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It is never optimal to exercise an american call option early if it is written on a stock that doesn't pay dividends, yet when pricing such an option, using a binomial model, we check whether or not it is optimal to exercise at each node.

I find it strange that it is never optimal to exercise early yet we take into account in its price the payoff from exercising early.

Does anyone know a good argument to explain this? Consider the following example of a call option enter image description here

it is clearly optimal to exercise early everywhere, so it implicit in the question that the stock underlying the option pays dividends?

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    $\begingroup$ Who is this "we", kemosabe? $\endgroup$ – Brian B Oct 22 '15 at 15:53
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The argument that the American and European call are worth the same is model independent. So it holds for the binomial model. So there is no need to check to see if the early exercise occurs because it won't.

Of course, if you have written general purpose code, it is much easier to test for early exercise and always have the test fail than to try and deal with special cases.

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  • $\begingroup$ so the expected present value of not exercising the call option at any node is always greater than the payoff of exercising at that node? $\endgroup$ – dimebucker91 Oct 23 '15 at 2:42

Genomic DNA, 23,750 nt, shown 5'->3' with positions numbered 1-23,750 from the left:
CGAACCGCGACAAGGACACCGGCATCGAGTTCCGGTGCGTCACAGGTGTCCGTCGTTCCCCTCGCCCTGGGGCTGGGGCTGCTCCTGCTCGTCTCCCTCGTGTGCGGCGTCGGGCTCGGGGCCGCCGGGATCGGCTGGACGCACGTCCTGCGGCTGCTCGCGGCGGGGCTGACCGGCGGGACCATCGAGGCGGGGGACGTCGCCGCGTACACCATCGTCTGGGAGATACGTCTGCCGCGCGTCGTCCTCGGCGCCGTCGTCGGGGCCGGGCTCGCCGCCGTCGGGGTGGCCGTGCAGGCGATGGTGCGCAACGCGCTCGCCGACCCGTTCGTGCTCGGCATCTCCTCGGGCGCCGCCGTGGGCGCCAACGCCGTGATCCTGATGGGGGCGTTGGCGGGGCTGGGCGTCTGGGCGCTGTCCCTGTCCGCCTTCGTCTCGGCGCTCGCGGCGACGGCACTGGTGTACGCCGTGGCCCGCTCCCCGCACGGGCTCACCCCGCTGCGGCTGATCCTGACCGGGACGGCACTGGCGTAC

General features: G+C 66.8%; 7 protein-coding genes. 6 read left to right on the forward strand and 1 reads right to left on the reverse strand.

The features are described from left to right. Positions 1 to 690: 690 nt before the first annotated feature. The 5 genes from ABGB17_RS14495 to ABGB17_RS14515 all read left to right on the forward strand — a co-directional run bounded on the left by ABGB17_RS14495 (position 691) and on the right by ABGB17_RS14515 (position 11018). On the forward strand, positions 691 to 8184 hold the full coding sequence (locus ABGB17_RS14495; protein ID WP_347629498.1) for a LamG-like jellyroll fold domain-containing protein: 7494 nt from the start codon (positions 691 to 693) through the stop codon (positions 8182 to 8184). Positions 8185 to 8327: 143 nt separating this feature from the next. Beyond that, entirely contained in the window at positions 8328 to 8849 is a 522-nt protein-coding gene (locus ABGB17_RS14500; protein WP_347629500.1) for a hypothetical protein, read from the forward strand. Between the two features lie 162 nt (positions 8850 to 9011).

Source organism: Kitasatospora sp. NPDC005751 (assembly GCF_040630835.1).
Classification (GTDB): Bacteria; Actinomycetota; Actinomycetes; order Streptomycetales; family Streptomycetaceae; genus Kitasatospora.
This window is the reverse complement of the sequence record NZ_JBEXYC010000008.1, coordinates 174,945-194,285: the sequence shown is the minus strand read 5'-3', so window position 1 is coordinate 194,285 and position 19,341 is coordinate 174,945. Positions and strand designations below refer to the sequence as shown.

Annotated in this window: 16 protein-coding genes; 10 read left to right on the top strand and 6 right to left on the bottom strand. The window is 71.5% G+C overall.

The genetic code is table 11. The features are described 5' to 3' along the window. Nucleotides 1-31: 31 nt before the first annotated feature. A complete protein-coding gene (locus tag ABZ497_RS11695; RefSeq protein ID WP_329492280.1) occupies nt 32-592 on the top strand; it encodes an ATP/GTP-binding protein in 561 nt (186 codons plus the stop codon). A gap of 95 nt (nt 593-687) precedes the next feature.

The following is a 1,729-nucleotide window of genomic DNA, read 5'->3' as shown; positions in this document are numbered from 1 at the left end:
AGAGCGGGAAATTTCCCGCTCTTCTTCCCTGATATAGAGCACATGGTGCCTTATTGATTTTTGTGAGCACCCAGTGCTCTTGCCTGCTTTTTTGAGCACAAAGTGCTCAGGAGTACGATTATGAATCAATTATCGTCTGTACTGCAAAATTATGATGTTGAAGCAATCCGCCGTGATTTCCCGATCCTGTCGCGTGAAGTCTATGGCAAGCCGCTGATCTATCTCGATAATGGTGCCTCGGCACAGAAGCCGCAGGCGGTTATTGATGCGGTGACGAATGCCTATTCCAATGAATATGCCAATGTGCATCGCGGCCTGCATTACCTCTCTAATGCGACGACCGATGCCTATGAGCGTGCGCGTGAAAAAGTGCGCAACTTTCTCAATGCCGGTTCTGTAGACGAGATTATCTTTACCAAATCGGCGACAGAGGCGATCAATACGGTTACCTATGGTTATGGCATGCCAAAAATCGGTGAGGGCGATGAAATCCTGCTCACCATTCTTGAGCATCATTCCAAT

• $\begingroup$ yes that is true $\endgroup$ – Mark Joshi Oct 23 '15 at 2:58
  • $\begingroup$ Doesn't my example contradict that? is there a proof of that statement $\endgroup$ – dimebucker91 Oct 23 '15 at 3:01
  • $\begingroup$ your spreadsheet doesn't look right to me. You have absolute moves but p is the same everywhere. It's a very standard model-free result see eg chapter 2 of my book concepts or my answer here: quant.stackexchange.com/questions/3486/… $\endgroup$ – Mark Joshi Oct 23 '15 at 3:14
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It's been proven mathematically that it's never optimal to exercise an American call without dividend. If your spreadsheet shows otherwise, it has to be wrong.

It's a bad idea to drop off the check for early exercising just because you know it'll never happen, because your code will break for anything else, say a dividend-paying American call.

Furthermore, it's a good practice to keep the code for model validation.

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Even though it is not optimal to exercise early, you still have that right, thus the price must reflect it

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  • $\begingroup$ why must the price reflect something that is never used?.. $\endgroup$ – dimebucker91 Oct 23 '15 at 2:05
  • $\begingroup$ "Not optimal" does not mean never used. I don't know all the practical reasons why you might exercise early, but it's there if you want to. This early exercise feature is what makes American style options at least as valuable as similar European options. $\endgroup$ – AfterWorkGuinness Oct 23 '15 at 2:26
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IMHO the code checks for early exercise because it is a general purpose code. That "if" statement will never be true for a non-dividend paying stock. It does not harm and it is good to make your code general.

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